An overview of Ohio's EDGE program following an investigative report by the inspector general
Since its inception in 2003, Ohio’s Encouraging Diversity, Growth and Equity program, also known as EDGE, has certified more than 4,700 businesses and increased state expenditures with EDGE-certified businesses from more than $75 million in Fiscal Year 2004 to more than $299 million in Fiscal Year 2017. The EDGE program establishes an annual goal for state agencies, boards and commissions as well as guidelines for state universities in awarding contracts to certified EDGE businesses. The program is designed to assist socially and economically disadvantaged businesses in obtaining state government contracts in the following areas: construction; architecture and engineering; professional services; goods and services; and information technology services.
In order to qualify for the EDGE program the business must be an “economically disadvantaged business,” meaning that the business must be at least 51 percent owned and controlled by an economically disadvantaged person or persons and the size of the business must not exceed the definition of a “small business” as defined by the United States Small Business Administration (SBA), which varies depending on the industry that the business serves. Additionally, to qualify as an “economically disadvantaged person,” the applicant’s personal net worth at the time of initial certification must be less than $250,000 and must not exceed $750,000 at any point during the business’ participation in the EDGE program.
EDGE goals on public construction projects
Certain public owners, including the Ohio Department of Transportation and the Ohio Facilities Construction Commission often have goals for their projects that require a certain percentage of the work performed to be performed by an EDGE-certified contractor. For most public construction contracts, the required EDGE participation is at least 5 percent of the total contract value. Therefore, in order to provide a responsive bid, contractors bidding on those jobs must show that they intend to meet the EDGE goals for the project either by being EDGE-certified themselves or by hiring EDGE-certified subcontractors on the projects.
Investigation by Ohio Inspector General
The inspector general received a complaint on Feb. 17, 2018 concerning the administration of the EDGE program. Specifically, the complaint questioned the certification of a single engineering firm. However, the inspector general conducted a thorough investigation of the administration of the EDGE program as a whole and discovered hundreds of businesses that were EDGE-certified despite no longer satisfying the criteria for certification. The investigation centered on the duration that certain companies have participated in the program.
The maximum amount of time a business or business owner may participate in the EDGE program as a certified business is 10 years. However, of the 4,721 businesses that have been certified by the EDGE program since its inception, the inspector general conducted a review of the qualifications of a sample of 811 businesses. The inspector general’s findings were staggering.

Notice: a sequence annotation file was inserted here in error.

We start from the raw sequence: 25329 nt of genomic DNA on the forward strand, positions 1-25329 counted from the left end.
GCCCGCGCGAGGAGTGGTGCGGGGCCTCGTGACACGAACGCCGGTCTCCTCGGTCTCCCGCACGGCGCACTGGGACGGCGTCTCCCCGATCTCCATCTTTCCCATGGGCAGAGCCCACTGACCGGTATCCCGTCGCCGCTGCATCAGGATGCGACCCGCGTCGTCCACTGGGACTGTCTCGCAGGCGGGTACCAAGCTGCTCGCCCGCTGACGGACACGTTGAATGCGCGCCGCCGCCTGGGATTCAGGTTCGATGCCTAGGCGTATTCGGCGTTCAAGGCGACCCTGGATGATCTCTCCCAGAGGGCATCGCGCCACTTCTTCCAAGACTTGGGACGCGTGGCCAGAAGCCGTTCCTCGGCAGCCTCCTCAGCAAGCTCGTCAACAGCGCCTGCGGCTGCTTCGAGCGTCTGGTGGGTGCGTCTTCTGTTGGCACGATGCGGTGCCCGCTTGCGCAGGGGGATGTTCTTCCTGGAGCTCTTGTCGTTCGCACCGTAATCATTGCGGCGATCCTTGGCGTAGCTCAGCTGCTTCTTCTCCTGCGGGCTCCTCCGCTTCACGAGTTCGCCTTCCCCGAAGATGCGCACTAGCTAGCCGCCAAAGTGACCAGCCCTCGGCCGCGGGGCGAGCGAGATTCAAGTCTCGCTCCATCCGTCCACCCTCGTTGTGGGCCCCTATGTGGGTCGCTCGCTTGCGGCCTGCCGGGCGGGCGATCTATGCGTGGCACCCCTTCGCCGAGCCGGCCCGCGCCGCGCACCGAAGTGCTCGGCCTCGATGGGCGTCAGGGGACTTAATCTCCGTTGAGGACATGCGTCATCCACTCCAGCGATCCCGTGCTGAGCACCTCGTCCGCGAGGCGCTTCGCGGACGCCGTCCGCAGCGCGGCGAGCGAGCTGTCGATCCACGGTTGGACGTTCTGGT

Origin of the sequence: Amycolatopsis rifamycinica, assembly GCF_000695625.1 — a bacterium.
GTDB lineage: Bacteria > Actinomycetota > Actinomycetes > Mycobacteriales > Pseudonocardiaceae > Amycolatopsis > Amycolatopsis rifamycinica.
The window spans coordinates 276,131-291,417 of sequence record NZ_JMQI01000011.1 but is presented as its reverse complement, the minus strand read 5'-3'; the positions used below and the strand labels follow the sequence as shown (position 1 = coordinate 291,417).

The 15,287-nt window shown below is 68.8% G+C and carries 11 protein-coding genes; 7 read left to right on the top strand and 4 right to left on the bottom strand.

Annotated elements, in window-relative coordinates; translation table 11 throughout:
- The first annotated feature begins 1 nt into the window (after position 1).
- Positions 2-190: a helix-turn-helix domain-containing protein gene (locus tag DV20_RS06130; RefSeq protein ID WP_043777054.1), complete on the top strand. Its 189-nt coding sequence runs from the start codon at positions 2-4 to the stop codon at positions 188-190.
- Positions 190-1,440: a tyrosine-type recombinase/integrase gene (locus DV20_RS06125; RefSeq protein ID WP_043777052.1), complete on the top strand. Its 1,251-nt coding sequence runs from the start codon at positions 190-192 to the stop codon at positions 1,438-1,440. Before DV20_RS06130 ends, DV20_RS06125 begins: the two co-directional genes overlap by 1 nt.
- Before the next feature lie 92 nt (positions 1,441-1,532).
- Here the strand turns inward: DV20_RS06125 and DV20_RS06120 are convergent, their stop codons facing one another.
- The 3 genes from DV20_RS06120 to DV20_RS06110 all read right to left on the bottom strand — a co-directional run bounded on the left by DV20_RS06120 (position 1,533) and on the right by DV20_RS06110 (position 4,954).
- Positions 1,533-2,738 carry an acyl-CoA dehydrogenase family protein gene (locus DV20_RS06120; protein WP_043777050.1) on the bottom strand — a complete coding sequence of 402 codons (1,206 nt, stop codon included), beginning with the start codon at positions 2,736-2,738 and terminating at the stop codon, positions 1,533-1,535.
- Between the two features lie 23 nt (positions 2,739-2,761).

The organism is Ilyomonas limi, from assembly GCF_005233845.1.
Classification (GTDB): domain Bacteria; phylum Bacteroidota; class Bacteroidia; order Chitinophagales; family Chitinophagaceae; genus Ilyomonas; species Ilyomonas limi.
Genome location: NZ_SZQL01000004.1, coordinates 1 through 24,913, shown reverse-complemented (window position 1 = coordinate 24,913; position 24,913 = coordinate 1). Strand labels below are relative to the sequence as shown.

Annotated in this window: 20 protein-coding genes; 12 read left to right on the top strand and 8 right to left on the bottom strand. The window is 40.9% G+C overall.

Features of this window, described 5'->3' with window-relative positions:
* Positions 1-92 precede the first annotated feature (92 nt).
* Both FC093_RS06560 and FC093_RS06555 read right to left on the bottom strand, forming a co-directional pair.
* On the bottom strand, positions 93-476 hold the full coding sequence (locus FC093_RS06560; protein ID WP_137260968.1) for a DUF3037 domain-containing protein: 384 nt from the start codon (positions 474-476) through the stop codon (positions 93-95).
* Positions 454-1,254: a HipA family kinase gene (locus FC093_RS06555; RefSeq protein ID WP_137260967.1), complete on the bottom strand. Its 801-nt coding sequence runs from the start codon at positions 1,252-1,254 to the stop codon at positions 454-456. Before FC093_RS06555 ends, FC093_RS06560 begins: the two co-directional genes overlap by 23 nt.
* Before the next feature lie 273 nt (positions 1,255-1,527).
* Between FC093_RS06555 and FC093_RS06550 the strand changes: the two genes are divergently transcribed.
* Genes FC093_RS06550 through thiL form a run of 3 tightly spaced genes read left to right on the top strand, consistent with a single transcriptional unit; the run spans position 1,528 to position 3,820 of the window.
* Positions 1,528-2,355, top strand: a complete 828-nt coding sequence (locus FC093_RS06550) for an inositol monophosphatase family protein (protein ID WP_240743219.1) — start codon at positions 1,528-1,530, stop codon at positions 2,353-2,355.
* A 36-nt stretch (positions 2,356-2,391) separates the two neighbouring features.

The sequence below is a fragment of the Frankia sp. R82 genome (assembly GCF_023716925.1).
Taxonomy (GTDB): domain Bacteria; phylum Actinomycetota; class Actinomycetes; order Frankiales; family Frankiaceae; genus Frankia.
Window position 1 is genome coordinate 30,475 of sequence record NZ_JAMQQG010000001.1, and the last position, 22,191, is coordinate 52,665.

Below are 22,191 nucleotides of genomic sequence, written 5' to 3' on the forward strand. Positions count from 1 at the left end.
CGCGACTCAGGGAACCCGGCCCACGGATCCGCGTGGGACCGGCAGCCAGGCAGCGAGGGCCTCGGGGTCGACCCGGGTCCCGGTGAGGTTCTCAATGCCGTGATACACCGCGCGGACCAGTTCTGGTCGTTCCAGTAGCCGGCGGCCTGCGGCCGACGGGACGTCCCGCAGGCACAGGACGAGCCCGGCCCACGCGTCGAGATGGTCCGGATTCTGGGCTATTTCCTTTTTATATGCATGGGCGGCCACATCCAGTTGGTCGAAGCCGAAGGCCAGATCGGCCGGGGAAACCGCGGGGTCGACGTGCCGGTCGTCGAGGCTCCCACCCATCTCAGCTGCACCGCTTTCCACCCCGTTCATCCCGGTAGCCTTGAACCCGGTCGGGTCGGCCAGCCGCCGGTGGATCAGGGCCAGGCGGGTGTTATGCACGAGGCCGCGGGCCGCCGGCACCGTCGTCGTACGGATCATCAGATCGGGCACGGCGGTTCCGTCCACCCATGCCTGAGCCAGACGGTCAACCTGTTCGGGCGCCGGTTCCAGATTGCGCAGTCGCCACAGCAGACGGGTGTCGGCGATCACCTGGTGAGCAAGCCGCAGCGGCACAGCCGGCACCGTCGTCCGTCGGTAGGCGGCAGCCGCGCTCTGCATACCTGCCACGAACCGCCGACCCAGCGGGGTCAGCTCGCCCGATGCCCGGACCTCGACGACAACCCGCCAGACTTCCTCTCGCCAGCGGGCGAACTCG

- 539 of the 811 (66 percent) were beyond the 10-year eligibility restriction at some point prior to their listed expiration date; the remaining 272 exited the program prior to reaching the 10-year eligibility restriction;
- 357 of the 539 (66 percent) are currently beyond the 10-year eligibility restriction; the remaining 182 have since exited the program but again were at one point beyond the 10-year eligibility restriction; and
- 377 of the 539 (70 percent) were beyond the 10-year eligibility restriction at the time their businesses were last recertified.
It does not appear from the investigative report that the inspector general analyzed the 811 EDGE-certified businesses for compliance with the size restrictions for the EDGE program, but rather the investigation was focused solely on the time restrictions for inclusion in the program..
The inspector general has requested that the Ohio Department of Administrative Services respond within 60 days with a plan detailing how the it will address the inspector general’s recommendations, which include:
- Completing an internal review of the EDGE program to determine EDGE-certified business eligibility.
- Initiating decertification or revocation proceedings for those EDGE program participants found to be ineligible based on either the 10-year eligibility restriction or other restrictions tied to the company’s financial performance.
- Notifying all current EDGE program participants of both the 10-year eligibility restriction review as well as the small business size standard review to prepare local business leaders for any forthcoming corrective actions, including decertification and/or revocation proceedings.
As of Feb. 14, 2019, the Equal Opportunity Division of the ODAS has not released a detailed plan as to how it will address the findings of the investigative report of the inspector general. However, the EOD’s acting deputy director has advised the Associated General Contractors of Ohio that companies expiring in 2018 have been granted until Oct. 1, 2019 to “ensure their affairs were in order” and it plans to post a list of companies that have graduated from the EDGE program in the near future. The justification for the extension to Oct. 1, 2019 from the EOD is unclear, but it does appear EDGE-certified businesses that should otherwise not qualify for continued participation in the program have been granted a reprieve.